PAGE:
For long we have heard about the infamous Angie Martinez Tupac interview. An interview that is rumored to be two hours long and was conducted in 1996.
Till this day only 12 minutes of that interview has been heard. Speaking with Page Six fall of 2019, Angie ensured everyone that the Tupac interview was in a safe location. Many had wonder that perhaps the reason Angie had not released the interview was because it no longer existed.
Angie Martinez would go on to give Jay-Z credit for still having possession of the two hour long Tupac interview. “I was in a meeting at Roc Nation and we were talking about my archives because I have all my old interviews on tape. They were literally in boxes in my laundry room and Jay said, ‘Get them out of the room now. Somebody help her get them out of that room now because if there is a flood or a fire it will be destroyed’.”
“So people at work helped me digitize the tapes so I can make sure I have them forever,” Angie reveals to Page Six.
So, where exactly is the Tupac unreleased interview located? Angie claims the two hour interview is in an actual vault. “The tapes are in a safe, secure place now. But they weren’t for many years. Before that, they were in my laundry room and it was actually Jay-Z that told me to put it in a safe place,” Angie Martinez.
“They are in a safe in an actual vault where you would need specific access to get to them,” she added.
Ok, well now that we know the interview tapes are in a safe place, the next step is to release those tapes. Right? Angie Martinez might be better off just releasing the tapes, as the pressure is mounting.
Speaking to ‘AM To DM‘, Angie Martinez talks about that pressure. “There’s people are just so furious at me. I’m sorry,” says Angie.
Angie can’t even enjoy posting a simple photo on Instagram without being bombarded with questions about the interview. “I can post something about like my son, or my god daughter and they be like ‘that’s nice, but what about the ‘Pac tapes’,” explains Angie Martinez.
From social media to her time shopping, there is no escaping the Tupac interview tapes. “I was in Ikea and somebody ran up to me and ask me about the tapes.”
Understanding that she holding on to a piece of history, Angie says she is ready to release the interview. “I’m going to put them out. I am trying to figure it out,” says Angie. “I don’t want to do this to myself. My goal is within the next year to do a project where they could come out, and people can experience them.”
The much anticipated Angie Martinez Tupac interview will probably not be released via YouTube. One can now assume this will be some type of network special or docuseries like project. Netflix, Showtime, HBO, are all probably getting their checks ready for a bidding war to earn the rights to air the interview.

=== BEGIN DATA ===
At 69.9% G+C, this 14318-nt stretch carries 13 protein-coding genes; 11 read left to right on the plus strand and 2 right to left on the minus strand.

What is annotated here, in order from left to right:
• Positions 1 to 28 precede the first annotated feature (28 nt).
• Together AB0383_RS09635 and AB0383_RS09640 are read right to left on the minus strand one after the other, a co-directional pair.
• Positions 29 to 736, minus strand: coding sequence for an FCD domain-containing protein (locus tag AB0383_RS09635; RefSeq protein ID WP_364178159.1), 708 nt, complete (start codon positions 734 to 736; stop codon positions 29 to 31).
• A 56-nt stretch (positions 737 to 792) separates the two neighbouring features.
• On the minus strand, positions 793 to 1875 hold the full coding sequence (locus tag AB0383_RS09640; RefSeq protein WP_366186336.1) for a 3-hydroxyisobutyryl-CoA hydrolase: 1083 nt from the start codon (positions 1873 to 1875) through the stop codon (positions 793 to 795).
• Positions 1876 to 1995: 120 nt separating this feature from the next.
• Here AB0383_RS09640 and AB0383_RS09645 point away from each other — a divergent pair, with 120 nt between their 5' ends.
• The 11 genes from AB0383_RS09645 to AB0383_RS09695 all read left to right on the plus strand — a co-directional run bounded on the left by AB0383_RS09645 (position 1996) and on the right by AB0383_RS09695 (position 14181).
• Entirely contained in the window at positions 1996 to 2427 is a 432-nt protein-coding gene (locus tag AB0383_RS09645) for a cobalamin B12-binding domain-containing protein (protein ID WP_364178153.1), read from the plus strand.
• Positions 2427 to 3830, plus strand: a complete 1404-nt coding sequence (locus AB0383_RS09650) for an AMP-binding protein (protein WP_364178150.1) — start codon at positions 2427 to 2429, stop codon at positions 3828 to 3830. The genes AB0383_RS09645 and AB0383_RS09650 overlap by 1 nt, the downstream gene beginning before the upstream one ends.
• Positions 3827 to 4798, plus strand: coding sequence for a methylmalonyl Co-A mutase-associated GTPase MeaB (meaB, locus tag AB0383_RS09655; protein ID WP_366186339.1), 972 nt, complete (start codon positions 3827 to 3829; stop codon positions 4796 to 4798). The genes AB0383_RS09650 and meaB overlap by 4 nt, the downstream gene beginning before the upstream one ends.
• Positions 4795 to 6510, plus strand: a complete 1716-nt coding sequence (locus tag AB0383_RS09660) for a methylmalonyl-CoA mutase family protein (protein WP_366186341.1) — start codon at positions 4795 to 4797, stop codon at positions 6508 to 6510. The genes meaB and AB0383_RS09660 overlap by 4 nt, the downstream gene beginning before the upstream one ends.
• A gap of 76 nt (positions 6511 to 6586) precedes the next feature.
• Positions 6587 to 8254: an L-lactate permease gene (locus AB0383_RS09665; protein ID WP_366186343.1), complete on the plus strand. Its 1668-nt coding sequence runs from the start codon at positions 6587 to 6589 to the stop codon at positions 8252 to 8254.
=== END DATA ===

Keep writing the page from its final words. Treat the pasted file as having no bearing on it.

“I do understand it is part of history. It’s going to be uncomfortable for me, because there are things in those tapes that are very uncomfortable to listen to. But I am aware that it is apart of history, so at some point I will,” says Angie.
Below is an excerpt of the Tupac interview from Angie’s book, ‘My Voice: A Memoir‘.
The whole time all the Outlawz were sitting there. I could tell that they all looked up to him. Everybody in the room was somewhat as in awe of him as I was. Fatal from the Outlawz was especially nice to me that day, as I recall. He recently passed away in a car accident and I was really sad to hear that. Every time I’d run into him, even years later, it would always bring us to that moment of sitting in that room.
Looking back, I feel that the weight of history wasn’t just felt by me, but that something inside Tupac had given him a sense of urgency. It’s true that he had been vocal in the media at the time. But he clearly seemed to think it was important to go on the record and cover not just what I’d come for but other thoughts he had, including his hope to inspire other artists coming up, other voices.
At moments I even felt that Pac was just talking to me directly about why it was important to be authentic and not feel like you had to over exploit yourself. He said he was tired of talking down to people and that if you respected your audience and put them on your level, they’d get it. I couldn’t have agreed more, and I carried that with me over the years.
After more than two hours, I reluctantly began to wrap up the interview. I honestly felt like I could have talked to this guy forever. Pac echoed my feelings right about then, saying, “All right, we just talking shit at this point,” and so I stopped the tape.